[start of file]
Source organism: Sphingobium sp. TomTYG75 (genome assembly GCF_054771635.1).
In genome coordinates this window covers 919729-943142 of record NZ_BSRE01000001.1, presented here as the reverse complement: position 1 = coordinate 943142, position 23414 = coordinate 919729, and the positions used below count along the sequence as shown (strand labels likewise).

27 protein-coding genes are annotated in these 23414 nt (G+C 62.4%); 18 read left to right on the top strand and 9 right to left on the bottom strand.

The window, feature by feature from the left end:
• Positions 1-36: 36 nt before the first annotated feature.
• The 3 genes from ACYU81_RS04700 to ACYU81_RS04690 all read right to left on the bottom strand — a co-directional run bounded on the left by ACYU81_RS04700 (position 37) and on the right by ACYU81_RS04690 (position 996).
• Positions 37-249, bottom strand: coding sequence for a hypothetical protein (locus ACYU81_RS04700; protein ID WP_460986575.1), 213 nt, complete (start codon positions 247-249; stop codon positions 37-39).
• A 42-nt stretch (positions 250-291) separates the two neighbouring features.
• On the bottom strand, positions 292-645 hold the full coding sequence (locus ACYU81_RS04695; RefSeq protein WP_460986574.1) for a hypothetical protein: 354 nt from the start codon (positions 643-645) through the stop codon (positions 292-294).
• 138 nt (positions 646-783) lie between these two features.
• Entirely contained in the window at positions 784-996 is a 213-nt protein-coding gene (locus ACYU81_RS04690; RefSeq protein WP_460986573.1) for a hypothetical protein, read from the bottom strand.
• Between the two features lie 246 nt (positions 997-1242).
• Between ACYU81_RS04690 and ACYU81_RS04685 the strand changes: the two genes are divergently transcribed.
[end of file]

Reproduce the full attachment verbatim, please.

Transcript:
Source organism: Sphingobium sp. TomTYG75 (genome assembly GCF_054771635.1).
In genome coordinates this window covers 919729-943142 of record NZ_BSRE01000001.1, presented here as the reverse complement: position 1 = coordinate 943142, position 23414 = coordinate 919729, and the positions used below count along the sequence as shown (strand labels likewise).

27 protein-coding genes are annotated in these 23414 nt (G+C 62.4%); 18 read left to right on the top strand and 9 right to left on the bottom strand.

The window, feature by feature from the left end:
• Positions 1-36: 36 nt before the first annotated feature.
• The 3 genes from ACYU81_RS04700 to ACYU81_RS04690 all read right to left on the bottom strand — a co-directional run bounded on the left by ACYU81_RS04700 (position 37) and on the right by ACYU81_RS04690 (position 996).
• Positions 37-249, bottom strand: coding sequence for a hypothetical protein (locus ACYU81_RS04700; protein ID WP_460986575.1), 213 nt, complete (start codon positions 247-249; stop codon positions 37-39).
• A 42-nt stretch (positions 250-291) separates the two neighbouring features.
• On the bottom strand, positions 292-645 hold the full coding sequence (locus ACYU81_RS04695; RefSeq protein WP_460986574.1) for a hypothetical protein: 354 nt from the start codon (positions 643-645) through the stop codon (positions 292-294).
• 138 nt (positions 646-783) lie between these two features.
• Entirely contained in the window at positions 784-996 is a 213-nt protein-coding gene (locus ACYU81_RS04690; RefSeq protein WP_460986573.1) for a hypothetical protein, read from the bottom strand.
• Between the two features lie 246 nt (positions 997-1242).
• Between ACYU81_RS04690 and ACYU81_RS04685 the strand changes: the two genes are divergently transcribed.